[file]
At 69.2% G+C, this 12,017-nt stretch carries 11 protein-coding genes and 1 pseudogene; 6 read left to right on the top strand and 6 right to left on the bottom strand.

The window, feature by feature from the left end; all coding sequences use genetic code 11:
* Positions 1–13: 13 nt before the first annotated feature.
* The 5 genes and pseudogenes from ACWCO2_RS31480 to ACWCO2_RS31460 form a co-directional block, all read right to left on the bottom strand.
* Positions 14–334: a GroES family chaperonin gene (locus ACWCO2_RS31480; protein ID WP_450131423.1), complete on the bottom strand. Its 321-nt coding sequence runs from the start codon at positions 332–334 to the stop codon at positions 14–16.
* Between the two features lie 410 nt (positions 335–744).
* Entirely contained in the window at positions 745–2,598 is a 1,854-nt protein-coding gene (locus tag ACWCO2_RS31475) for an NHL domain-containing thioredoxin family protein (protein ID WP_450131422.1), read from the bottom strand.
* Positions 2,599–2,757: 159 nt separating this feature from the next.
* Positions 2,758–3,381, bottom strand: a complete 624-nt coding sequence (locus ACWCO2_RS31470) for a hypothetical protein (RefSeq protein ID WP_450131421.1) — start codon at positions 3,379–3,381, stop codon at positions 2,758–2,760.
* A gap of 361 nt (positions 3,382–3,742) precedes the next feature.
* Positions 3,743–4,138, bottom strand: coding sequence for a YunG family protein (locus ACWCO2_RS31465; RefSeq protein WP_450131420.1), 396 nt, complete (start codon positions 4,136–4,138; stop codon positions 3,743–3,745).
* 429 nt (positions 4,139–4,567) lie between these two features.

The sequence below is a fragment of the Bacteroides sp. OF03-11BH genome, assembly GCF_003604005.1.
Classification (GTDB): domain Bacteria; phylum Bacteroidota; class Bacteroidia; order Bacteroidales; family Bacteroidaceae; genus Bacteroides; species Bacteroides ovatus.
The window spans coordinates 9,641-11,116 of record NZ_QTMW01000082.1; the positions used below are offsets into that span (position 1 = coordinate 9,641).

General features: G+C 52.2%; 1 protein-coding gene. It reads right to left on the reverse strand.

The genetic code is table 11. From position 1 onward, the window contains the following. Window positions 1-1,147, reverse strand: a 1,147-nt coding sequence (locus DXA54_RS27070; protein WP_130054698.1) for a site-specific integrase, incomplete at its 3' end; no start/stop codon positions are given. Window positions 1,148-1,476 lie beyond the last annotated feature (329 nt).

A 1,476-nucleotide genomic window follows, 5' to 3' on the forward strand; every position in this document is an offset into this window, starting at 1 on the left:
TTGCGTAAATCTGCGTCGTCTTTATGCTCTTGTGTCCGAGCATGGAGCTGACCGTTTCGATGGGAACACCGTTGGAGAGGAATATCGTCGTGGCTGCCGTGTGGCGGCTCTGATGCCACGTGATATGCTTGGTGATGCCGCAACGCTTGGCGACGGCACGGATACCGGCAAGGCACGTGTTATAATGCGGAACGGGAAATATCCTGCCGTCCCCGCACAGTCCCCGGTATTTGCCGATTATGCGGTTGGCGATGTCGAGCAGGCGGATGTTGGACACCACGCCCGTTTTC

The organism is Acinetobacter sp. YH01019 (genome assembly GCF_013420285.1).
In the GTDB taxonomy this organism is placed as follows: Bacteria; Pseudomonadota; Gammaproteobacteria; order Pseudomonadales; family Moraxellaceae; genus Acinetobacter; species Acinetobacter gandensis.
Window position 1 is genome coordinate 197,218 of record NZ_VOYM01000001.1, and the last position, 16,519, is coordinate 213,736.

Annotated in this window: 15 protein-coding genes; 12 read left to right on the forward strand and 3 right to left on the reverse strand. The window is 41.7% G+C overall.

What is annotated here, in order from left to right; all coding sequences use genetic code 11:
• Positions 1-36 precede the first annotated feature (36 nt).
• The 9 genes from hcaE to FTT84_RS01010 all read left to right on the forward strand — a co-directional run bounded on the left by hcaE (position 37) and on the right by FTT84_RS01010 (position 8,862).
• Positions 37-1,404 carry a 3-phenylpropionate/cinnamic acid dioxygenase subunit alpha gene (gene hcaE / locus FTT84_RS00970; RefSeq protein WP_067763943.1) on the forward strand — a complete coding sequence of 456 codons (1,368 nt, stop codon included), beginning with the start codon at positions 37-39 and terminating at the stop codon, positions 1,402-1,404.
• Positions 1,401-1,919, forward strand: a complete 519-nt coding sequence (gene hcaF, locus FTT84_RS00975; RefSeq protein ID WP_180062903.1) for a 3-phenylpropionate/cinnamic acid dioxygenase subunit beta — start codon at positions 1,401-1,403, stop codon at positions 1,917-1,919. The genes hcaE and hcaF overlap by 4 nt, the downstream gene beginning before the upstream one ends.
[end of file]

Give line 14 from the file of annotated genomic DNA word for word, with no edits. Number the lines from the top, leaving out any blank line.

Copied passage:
Classification (GTDB): domain Bacteria; phylum Bacteroidota; class Bacteroidia; order Bacteroidales; family Bacteroidaceae; genus Bacteroides; species Bacteroides ovatus.